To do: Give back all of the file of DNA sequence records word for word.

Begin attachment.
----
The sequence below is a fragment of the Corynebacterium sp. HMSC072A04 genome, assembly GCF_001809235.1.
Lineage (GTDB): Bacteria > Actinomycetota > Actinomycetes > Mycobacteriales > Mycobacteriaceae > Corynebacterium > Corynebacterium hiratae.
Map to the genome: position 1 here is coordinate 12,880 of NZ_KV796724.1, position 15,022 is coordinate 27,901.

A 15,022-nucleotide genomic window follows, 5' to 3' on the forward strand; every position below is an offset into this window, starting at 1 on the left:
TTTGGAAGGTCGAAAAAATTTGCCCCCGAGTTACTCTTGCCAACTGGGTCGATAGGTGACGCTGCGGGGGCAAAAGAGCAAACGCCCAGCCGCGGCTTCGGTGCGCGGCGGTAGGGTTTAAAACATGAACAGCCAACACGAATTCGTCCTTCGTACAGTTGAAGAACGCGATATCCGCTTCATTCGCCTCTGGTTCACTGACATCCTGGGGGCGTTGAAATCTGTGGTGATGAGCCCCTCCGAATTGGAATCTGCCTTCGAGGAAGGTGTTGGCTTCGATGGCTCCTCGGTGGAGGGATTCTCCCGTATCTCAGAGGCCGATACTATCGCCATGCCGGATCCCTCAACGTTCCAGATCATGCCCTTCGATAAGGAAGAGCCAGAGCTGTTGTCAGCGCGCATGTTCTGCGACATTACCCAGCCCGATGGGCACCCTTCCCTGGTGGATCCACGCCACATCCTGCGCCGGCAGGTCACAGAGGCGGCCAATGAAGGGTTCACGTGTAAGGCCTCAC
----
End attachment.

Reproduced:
The sequence below is a fragment of the Corynebacterium sp. HMSC072A04 genome, assembly GCF_001809235.1.
Lineage (GTDB): Bacteria > Actinomycetota > Actinomycetes > Mycobacteriales > Mycobacteriaceae > Corynebacterium > Corynebacterium hiratae.
Map to the genome: position 1 here is coordinate 12,880 of NZ_KV796724.1, position 15,022 is coordinate 27,901.

A 15,022-nucleotide genomic window follows, 5' to 3' on the forward strand; every position below is an offset into this window, starting at 1 on the left:
TTTGGAAGGTCGAAAAAATTTGCCCCCGAGTTACTCTTGCCAACTGGGTCGATAGGTGACGCTGCGGGGGCAAAAGAGCAAACGCCCAGCCGCGGCTTCGGTGCGCGGCGGTAGGGTTTAAAACATGAACAGCCAACACGAATTCGTCCTTCGTACAGTTGAAGAACGCGATATCCGCTTCATTCGCCTCTGGTTCACTGACATCCTGGGGGCGTTGAAATCTGTGGTGATGAGCCCCTCCGAATTGGAATCTGCCTTCGAGGAAGGTGTTGGCTTCGATGGCTCCTCGGTGGAGGGATTCTCCCGTATCTCAGAGGCCGATACTATCGCCATGCCGGATCCCTCAACGTTCCAGATCATGCCCTTCGATAAGGAAGAGCCAGAGCTGTTGTCAGCGCGCATGTTCTGCGACATTACCCAGCCCGATGGGCACCCTTCCCTGGTGGATCCACGCCACATCCTGCGCCGGCAGGTCACAGAGGCGGCCAATGAAGGGTTCACGTGTAAGGCCTCAC